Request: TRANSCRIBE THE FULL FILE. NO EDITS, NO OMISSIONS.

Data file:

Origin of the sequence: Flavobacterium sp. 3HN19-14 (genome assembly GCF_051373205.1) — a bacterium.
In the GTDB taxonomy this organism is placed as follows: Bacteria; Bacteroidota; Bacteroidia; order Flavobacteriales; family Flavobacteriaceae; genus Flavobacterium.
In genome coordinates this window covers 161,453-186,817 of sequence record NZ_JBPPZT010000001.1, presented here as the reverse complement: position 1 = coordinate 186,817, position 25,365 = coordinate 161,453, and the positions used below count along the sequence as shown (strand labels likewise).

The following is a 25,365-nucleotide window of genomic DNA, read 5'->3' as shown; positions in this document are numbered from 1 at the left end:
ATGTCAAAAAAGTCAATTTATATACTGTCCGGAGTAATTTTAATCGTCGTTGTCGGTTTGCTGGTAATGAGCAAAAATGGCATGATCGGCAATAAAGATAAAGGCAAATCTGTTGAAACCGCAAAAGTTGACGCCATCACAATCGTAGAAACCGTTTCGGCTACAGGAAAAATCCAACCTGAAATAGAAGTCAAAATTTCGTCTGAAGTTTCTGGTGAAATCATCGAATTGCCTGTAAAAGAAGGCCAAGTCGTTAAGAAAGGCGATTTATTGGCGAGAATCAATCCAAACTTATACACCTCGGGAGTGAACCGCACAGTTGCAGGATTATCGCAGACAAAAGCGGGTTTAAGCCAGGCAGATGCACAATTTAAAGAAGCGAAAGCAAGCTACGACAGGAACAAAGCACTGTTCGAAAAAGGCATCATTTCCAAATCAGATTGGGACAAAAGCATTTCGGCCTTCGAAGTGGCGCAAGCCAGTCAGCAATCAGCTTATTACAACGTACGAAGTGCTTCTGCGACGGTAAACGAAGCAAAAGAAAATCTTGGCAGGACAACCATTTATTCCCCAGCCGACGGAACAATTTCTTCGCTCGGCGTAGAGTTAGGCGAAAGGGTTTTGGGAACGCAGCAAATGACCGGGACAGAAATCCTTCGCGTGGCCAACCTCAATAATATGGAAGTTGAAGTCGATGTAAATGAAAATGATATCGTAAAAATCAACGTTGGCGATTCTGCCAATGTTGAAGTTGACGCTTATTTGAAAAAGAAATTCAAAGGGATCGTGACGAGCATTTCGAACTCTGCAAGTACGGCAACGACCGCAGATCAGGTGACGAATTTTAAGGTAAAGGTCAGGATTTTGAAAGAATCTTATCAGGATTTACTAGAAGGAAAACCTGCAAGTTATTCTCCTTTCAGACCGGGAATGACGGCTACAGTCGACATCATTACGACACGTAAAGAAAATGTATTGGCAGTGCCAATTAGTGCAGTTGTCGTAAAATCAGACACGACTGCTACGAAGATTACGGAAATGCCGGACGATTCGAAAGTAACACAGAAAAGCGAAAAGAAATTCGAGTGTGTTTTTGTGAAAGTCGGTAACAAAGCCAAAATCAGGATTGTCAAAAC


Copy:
Origin of the sequence: Flavobacterium sp. 3HN19-14 (genome assembly GCF_051373205.1) — a bacterium.
In the GTDB taxonomy this organism is placed as follows: Bacteria; Bacteroidota; Bacteroidia; order Flavobacteriales; family Flavobacteriaceae; genus Flavobacterium.
In genome coordinates this window covers 161,453-186,817 of sequence record NZ_JBPPZT010000001.1, presented here as the reverse complement: position 1 = coordinate 186,817, position 25,365 = coordinate 161,453, and the positions used below count along the sequence as shown (strand labels likewise).

The following is a 25,365-nucleotide window of genomic DNA, read 5'->3' as shown; positions in this document are numbered from 1 at the left end:
ATGTCAAAAAAGTCAATTTATATACTGTCCGGAGTAATTTTAATCGTCGTTGTCGGTTTGCTGGTAATGAGCAAAAATGGCATGATCGGCAATAAAGATAAAGGCAAATCTGTTGAAACCGCAAAAGTTGACGCCATCACAATCGTAGAAACCGTTTCGGCTACAGGAAAAATCCAACCTGAAATAGAAGTCAAAATTTCGTCTGAAGTTTCTGGTGAAATCATCGAATTGCCTGTAAAAGAAGGCCAAGTCGTTAAGAAAGGCGATTTATTGGCGAGAATCAATCCAAACTTATACACCTCGGGAGTGAACCGCACAGTTGCAGGATTATCGCAGACAAAAGCGGGTTTAAGCCAGGCAGATGCACAATTTAAAGAAGCGAAAGCAAGCTACGACAGGAACAAAGCACTGTTCGAAAAAGGCATCATTTCCAAATCAGATTGGGACAAAAGCATTTCGGCCTTCGAAGTGGCGCAAGCCAGTCAGCAATCAGCTTATTACAACGTACGAAGTGCTTCTGCGACGGTAAACGAAGCAAAAGAAAATCTTGGCAGGACAACCATTTATTCCCCAGCCGACGGAACAATTTCTTCGCTCGGCGTAGAGTTAGGCGAAAGGGTTTTGGGAACGCAGCAAATGACCGGGACAGAAATCCTTCGCGTGGCCAACCTCAATAATATGGAAGTTGAAGTCGATGTAAATGAAAATGATATCGTAAAAATCAACGTTGGCGATTCTGCCAATGTTGAAGTTGACGCTTATTTGAAAAAGAAATTCAAAGGGATCGTGACGAGCATTTCGAACTCTGCAAGTACGGCAACGACCGCAGATCAGGTGACGAATTTTAAGGTAAAGGTCAGGATTTTGAAAGAATCTTATCAGGATTTACTAGAAGGAAAACCTGCAAGTTATTCTCCTTTCAGACCGGGAATGACGGCTACAGTCGACATCATTACGACACGTAAAGAAAATGTATTGGCAGTGCCAATTAGTGCAGTTGTCGTAAAATCAGACACGACTGCTACGAAGATTACGGAAATGCCGGACGATTCGAAAGTAACACAGAAAAGCGAAAAGAAATTCGAGTGTGTTTTTGTGAAAGTCGGTAACAAAGCCAAAATCAGGATTGTCAAAAC